Concerns over mental health beds at QE2 Hospital in Welwyn Garden City
PUBLISHED: 15:00 16 November 2013
The psychiatric unit at Welwyn Garden City’s QE2 Hospital has lost 10 beds since April, despite being stretched to capacity, an investigation has revealed.
The hospital’s two mental health wards, Mymms and Welwyn, are both currently full, and the trust responsible for services in Hertfordshire told the BBC in August the latter was “110 per cent full”.
The BBC’s Freedom of Information Act request also revealed the trust had closed 36 beds since April, including 10 in Mymms Ward, and every mental health ward in Herts was at least 67 per cent full on August 1.
Paul Farmer, chief executive of the national mental health charity Mind, said: “In many trusts, demand for beds is far outstripping the number of beds available and the latest figures suggest that over 1,500 mental health beds have been closed across the country since April 2011.
“These figures show the extent to which people with mental health problems are being failed when they are at their most unwell.
“The consequences of not getting the help you need in crisis can be catastrophic, as serious as an untreated physical health emergency, and yet we see people turned away or not given the help they need far too often.”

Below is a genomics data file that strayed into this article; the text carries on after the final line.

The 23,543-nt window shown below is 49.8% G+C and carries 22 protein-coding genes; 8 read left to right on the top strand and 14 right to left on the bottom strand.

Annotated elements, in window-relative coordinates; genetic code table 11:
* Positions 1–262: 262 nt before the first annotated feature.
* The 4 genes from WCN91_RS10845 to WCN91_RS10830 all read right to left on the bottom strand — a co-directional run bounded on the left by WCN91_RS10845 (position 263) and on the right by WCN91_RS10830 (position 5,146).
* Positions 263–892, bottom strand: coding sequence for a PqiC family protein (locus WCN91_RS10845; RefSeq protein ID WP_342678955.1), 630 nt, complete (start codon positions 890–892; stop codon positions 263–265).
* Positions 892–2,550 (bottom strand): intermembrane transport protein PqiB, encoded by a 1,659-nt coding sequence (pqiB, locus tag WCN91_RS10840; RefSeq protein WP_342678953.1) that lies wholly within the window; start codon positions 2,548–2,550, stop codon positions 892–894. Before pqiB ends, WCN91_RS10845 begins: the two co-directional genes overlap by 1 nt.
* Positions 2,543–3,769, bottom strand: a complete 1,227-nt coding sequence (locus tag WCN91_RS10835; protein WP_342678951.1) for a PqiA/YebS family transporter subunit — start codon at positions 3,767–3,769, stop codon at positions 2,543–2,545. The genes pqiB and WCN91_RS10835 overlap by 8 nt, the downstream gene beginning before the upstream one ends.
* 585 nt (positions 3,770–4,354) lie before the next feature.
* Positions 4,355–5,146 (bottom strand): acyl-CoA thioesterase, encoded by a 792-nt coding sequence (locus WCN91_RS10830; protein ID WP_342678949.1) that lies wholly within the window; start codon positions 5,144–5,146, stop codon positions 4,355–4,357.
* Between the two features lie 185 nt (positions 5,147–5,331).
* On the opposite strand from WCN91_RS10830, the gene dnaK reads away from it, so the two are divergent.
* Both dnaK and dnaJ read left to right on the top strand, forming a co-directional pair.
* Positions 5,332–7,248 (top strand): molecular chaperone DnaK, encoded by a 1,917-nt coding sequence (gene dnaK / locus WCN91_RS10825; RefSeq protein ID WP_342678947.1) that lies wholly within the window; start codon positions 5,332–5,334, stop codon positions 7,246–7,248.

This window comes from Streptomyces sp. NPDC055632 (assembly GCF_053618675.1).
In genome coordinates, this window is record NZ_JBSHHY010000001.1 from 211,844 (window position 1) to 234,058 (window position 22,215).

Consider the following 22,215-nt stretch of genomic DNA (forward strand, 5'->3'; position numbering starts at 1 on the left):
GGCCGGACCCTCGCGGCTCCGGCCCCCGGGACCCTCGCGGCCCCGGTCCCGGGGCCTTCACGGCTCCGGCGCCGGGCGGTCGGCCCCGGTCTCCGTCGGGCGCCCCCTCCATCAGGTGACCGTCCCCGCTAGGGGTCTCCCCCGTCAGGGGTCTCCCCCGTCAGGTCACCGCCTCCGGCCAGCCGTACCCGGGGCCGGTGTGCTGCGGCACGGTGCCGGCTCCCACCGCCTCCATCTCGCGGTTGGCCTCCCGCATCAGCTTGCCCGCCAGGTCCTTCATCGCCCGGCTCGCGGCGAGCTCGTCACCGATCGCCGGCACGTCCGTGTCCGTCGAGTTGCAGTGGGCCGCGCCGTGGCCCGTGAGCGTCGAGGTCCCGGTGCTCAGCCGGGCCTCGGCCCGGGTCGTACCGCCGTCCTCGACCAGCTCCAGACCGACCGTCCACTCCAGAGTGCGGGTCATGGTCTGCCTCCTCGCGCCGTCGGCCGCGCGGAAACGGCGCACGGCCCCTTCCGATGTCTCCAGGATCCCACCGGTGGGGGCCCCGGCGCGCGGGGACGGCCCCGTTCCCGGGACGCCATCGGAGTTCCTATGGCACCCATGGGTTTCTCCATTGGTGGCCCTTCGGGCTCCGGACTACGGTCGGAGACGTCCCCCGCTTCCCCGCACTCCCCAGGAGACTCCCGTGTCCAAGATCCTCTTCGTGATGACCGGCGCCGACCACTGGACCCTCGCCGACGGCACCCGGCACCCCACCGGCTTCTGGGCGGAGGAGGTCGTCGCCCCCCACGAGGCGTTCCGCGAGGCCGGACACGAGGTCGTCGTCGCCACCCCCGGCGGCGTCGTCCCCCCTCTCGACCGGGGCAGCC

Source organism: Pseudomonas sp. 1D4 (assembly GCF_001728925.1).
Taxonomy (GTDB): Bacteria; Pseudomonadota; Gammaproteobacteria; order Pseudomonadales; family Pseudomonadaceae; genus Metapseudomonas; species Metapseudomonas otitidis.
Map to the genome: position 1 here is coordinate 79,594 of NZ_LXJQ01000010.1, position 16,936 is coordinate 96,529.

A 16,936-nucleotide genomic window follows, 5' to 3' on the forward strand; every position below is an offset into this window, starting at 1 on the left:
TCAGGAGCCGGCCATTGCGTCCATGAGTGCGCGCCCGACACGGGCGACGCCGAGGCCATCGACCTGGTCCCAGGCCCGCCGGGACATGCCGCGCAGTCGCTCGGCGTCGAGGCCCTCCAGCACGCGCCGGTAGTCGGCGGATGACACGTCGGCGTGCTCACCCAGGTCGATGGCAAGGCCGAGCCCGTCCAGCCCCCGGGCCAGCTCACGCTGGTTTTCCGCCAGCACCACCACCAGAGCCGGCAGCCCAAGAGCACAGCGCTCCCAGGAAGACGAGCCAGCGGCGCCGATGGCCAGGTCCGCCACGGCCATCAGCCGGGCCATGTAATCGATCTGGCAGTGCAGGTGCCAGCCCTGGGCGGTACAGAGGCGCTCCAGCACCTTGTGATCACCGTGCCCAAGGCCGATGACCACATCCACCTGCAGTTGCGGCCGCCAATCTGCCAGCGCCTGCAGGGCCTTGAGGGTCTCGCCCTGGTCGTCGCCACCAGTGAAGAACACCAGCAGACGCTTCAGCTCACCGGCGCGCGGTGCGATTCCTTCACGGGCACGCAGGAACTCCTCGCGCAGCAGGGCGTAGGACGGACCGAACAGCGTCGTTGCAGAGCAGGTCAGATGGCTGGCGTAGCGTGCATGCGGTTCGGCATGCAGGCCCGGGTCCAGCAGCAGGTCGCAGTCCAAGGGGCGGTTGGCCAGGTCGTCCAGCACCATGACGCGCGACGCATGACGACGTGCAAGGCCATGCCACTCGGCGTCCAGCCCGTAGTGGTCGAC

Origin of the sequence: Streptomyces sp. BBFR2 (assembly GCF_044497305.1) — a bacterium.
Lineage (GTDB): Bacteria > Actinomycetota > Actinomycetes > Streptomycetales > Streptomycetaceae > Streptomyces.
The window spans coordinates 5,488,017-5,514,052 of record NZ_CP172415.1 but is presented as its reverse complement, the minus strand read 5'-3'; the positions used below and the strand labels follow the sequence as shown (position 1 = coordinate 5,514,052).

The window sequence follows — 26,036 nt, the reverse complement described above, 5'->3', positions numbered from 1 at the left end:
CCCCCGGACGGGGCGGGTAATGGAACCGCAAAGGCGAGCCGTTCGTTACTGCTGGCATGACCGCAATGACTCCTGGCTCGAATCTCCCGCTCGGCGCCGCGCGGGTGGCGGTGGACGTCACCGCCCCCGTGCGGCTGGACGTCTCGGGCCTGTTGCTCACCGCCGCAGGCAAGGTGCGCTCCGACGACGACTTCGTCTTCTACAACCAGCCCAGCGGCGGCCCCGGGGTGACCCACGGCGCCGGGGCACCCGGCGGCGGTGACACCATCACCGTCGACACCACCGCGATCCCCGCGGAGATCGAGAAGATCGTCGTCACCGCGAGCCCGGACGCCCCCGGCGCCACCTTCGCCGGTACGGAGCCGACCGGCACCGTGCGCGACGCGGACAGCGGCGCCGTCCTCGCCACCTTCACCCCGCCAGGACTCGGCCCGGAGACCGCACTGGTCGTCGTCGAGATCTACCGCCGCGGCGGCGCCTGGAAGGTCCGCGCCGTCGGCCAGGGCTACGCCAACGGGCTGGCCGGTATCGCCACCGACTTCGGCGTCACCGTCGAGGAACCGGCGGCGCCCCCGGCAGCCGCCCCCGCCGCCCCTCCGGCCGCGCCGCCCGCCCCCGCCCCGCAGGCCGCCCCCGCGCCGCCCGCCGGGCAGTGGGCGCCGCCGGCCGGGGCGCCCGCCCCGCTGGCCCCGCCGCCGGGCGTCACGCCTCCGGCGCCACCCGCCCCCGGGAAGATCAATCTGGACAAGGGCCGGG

A spokeswoman for the Hertfordshire Partnership NHS Trust, which currently has 10 vacancies in its 361 Hertfordshire beds, responded: “We have worked hard over the past few years to make sure we have the right number of beds and importantly the right alternatives to admission which can be more appropriate than inpatient wards.
“A new £42 million state-of-the-art 86-bed inpatient unit will open early next year [at Harperbury near Radlett] to replace our old wards on the general acute hospital sites. This represents a huge step forward in supporting the recovery of those who need to use our inpatient services and maintains our overall number of beds.
“We have also invested in new alternative services, including two new acute day treatment units [at the QE2 and Watford].”
The trust described Welwyn Ward’s 110 per cent occupancy in August as a statistical blip caused by an old computer system.